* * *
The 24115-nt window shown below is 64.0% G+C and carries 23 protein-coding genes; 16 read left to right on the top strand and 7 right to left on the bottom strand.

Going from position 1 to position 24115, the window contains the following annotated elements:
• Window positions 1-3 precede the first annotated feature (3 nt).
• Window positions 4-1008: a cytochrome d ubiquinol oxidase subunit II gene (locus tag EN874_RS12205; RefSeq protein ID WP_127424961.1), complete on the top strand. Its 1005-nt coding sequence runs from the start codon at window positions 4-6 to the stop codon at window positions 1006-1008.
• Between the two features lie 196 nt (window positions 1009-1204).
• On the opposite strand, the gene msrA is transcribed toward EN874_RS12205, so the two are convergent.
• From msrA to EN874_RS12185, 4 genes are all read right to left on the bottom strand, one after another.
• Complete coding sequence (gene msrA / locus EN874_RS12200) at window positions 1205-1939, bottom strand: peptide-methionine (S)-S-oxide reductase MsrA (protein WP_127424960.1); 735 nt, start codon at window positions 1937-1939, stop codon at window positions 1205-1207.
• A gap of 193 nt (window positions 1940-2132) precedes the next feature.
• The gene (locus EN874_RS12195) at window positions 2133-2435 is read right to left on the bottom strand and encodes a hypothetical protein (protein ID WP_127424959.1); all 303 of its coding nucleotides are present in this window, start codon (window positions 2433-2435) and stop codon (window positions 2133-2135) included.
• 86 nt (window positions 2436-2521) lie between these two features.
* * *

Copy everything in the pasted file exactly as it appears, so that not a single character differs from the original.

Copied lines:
The 24115-nt window shown below is 64.0% G+C and carries 23 protein-coding genes; 16 read left to right on the top strand and 7 right to left on the bottom strand.

Going from position 1 to position 24115, the window contains the following annotated elements:
• Window positions 1-3 precede the first annotated feature (3 nt).
• Window positions 4-1008: a cytochrome d ubiquinol oxidase subunit II gene (locus tag EN874_RS12205; RefSeq protein ID WP_127424961.1), complete on the top strand. Its 1005-nt coding sequence runs from the start codon at window positions 4-6 to the stop codon at window positions 1006-1008.
• Between the two features lie 196 nt (window positions 1009-1204).
• On the opposite strand, the gene msrA is transcribed toward EN874_RS12205, so the two are convergent.
• From msrA to EN874_RS12185, 4 genes are all read right to left on the bottom strand, one after another.
• Complete coding sequence (gene msrA / locus EN874_RS12200) at window positions 1205-1939, bottom strand: peptide-methionine (S)-S-oxide reductase MsrA (protein WP_127424960.1); 735 nt, start codon at window positions 1937-1939, stop codon at window positions 1205-1207.
• A gap of 193 nt (window positions 1940-2132) precedes the next feature.
• The gene (locus EN874_RS12195) at window positions 2133-2435 is read right to left on the bottom strand and encodes a hypothetical protein (protein ID WP_127424959.1); all 303 of its coding nucleotides are present in this window, start codon (window positions 2433-2435) and stop codon (window positions 2133-2135) included.
• 86 nt (window positions 2436-2521) lie between these two features.